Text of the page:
The financial disruptions of the pandemic are difficult to overstate, particularly when considering collegiate athletics. As schools across the country have turned to slashing entire programs from their athletics departments, some are considering seeking help to fund Olympic sports from the U.S. Olympic and Paralympic Committee.
According to the Associated Press, which sent a survey to Division I athletic directors, 65 percent of respondents said that the Committee should pay some portion of the costs universities put forth to run programs that ultimately wind up feeding the U.S. Olympic teams.
The AP reports that by one estimate, collegiate athletics spends $5 billion annually on Olympic sports — a sum that contributes to the nation’s Olympic dominance. To illustrate the point, the AP reports that since 2000, the U.S. has won a world-leading 678 medals in the Olympic Games. During the 2016 Olympics in Rio, nearly 80 percent of the country’s 558 athletes competed in a collegiate program.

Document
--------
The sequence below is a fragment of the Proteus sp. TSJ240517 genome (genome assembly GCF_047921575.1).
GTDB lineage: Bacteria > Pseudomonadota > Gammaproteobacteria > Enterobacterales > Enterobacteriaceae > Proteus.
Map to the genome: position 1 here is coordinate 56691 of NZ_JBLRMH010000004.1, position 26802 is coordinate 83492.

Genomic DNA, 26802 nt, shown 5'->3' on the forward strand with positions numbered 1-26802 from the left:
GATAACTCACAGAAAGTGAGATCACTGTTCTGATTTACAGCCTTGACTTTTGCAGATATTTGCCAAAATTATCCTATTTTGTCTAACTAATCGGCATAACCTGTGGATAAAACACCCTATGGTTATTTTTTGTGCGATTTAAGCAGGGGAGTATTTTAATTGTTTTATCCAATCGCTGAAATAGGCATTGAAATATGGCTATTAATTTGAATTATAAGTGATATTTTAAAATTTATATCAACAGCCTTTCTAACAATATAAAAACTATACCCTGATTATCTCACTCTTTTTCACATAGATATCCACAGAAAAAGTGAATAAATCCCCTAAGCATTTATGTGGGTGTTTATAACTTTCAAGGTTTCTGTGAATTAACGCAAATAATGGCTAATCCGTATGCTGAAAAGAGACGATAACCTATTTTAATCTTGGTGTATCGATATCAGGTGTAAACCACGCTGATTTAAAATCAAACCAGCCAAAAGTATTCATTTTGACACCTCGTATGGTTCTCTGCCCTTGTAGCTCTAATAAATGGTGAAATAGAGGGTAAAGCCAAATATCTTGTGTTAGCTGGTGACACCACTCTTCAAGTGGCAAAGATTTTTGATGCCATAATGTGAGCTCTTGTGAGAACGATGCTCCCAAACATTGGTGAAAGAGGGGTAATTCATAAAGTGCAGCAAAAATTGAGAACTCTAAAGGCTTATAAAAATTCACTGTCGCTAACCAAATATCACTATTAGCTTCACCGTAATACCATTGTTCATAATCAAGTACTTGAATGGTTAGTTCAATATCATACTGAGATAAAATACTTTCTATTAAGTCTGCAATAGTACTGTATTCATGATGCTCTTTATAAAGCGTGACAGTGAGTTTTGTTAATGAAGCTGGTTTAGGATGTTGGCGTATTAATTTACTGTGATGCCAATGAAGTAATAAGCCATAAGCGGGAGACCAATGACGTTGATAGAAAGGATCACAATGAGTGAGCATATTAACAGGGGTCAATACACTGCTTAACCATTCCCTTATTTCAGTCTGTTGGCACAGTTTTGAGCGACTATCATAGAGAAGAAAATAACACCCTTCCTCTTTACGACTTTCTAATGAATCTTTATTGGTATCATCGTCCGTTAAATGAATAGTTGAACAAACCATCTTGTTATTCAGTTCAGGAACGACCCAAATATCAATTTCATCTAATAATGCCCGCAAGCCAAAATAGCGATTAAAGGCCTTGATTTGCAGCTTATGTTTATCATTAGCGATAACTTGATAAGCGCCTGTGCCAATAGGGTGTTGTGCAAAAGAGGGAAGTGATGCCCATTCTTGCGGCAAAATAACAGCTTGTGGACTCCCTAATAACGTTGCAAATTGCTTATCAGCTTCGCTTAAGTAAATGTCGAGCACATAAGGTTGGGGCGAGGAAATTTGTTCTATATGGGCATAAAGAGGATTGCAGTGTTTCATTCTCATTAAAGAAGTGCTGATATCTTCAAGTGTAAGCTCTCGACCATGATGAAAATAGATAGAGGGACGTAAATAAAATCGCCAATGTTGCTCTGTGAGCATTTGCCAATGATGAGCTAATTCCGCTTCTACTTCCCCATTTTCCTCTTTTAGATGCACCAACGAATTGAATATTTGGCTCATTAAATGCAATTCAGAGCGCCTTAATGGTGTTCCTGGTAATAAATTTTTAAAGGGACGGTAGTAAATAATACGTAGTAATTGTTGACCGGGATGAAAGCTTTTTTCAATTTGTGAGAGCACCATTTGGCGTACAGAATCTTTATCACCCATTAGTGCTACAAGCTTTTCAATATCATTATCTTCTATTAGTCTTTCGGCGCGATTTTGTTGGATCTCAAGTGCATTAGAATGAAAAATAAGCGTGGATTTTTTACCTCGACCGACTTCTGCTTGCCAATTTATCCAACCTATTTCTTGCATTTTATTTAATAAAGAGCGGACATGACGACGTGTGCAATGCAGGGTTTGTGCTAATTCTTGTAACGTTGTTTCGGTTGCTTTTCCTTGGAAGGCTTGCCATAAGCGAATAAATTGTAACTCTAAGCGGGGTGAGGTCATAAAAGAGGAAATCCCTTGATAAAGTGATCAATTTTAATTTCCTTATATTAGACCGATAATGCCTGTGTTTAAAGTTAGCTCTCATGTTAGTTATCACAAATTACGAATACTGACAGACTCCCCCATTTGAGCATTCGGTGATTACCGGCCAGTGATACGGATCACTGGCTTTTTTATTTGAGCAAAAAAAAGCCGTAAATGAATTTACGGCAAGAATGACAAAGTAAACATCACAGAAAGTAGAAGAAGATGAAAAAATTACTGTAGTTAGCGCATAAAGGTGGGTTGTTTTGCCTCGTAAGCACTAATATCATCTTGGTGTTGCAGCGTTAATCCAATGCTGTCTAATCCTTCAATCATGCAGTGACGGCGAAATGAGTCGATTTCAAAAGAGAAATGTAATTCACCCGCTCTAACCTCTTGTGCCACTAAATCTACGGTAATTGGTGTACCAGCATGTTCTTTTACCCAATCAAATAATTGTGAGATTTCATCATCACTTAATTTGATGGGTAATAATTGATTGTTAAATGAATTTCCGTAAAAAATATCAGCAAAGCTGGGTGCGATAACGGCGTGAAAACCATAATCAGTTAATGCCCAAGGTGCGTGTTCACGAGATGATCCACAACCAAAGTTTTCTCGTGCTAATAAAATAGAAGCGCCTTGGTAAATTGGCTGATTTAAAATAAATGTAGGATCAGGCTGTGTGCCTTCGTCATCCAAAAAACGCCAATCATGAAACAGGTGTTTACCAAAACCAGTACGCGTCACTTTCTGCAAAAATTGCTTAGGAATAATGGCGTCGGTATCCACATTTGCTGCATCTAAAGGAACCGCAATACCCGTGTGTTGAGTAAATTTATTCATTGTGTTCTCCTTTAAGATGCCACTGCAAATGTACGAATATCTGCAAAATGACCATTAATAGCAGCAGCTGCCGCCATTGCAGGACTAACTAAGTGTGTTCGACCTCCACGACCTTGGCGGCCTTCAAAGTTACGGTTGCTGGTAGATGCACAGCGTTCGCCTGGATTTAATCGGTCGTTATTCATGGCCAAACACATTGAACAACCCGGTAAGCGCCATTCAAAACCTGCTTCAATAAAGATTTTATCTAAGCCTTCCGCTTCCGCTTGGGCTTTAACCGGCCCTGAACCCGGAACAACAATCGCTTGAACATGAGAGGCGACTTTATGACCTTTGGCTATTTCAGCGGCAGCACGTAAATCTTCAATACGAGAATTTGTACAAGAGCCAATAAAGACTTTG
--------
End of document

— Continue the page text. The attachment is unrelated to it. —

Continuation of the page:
"The fact that we're one of the few countries that competes at the level we do on the Olympic stage without having the government fund the program is because of college athletics and what it does to develop Olympic athletes," Florida athletic director Scott Stricklin told the AP.
Stricklin is leading a task force of collegiate athletics officials seeking to keep the U.S. at the top when it comes to Olympic competition. However, changes to the collegiate sports landscape — both caused by the pandemic and by changes to policy — could spell trouble on the horizon.
Most of the teams schools have eliminated during the pandemic have been in Olympic sports.
Former University of Minnesota gymnast Shane Wiskus moved to the Olympic Training Center in Colorado Springs, Colo., after Minnesota announced plans to shut down its men’s gymnastics program.
"NCAA gymnastics has done a lot for me and I do fear that if changes aren't made, that could go away and maybe even affect the Olympic process."
Meanwhile, proposals for NIL rules have some athletic directors worried, too. The AP survey asked ADs whether any sports at their schools could lose funding or be cut outright if they offered compensation beyond scholarships to student-athletes. Among those that responded, 73 percent answered that question with a “Yes.”